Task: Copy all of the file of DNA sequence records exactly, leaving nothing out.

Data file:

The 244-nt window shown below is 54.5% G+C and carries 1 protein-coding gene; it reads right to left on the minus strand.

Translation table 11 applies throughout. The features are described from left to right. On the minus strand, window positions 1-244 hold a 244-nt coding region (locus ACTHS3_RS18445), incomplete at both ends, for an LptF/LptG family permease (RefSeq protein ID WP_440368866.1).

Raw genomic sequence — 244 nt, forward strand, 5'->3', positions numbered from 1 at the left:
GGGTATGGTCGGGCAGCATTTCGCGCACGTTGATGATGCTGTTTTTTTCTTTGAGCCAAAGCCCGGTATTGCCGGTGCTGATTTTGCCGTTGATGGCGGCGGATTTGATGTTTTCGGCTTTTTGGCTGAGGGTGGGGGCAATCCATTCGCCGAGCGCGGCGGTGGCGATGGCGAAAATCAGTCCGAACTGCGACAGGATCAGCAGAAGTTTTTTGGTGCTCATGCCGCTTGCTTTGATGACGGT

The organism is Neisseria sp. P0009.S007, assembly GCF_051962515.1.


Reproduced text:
The 244-nt window shown below is 54.5% G+C and carries 1 protein-coding gene; it reads right to left on the minus strand.

Translation table 11 applies throughout. The features are described from left to right. On the minus strand, window positions 1-244 hold a 244-nt coding region (locus ACTHS3_RS18445), incomplete at both ends, for an LptF/LptG family permease (RefSeq protein ID WP_440368866.1).

Raw genomic sequence — 244 nt, forward strand, 5'->3', positions numbered from 1 at the left:
GGGTATGGTCGGGCAGCATTTCGCGCACGTTGATGATGCTGTTTTTTTCTTTGAGCCAAAGCCCGGTATTGCCGGTGCTGATTTTGCCGTTGATGGCGGCGGATTTGATGTTTTCGGCTTTTTGGCTGAGGGTGGGGGCAATCCATTCGCCGAGCGCGGCGGTGGCGATGGCGAAAATCAGTCCGAACTGCGACAGGATCAGCAGAAGTTTTTTGGTGCTCATGCCGCTTGCTTTGATGACGGT

The organism is Neisseria sp. P0009.S007, assembly GCF_051962515.1.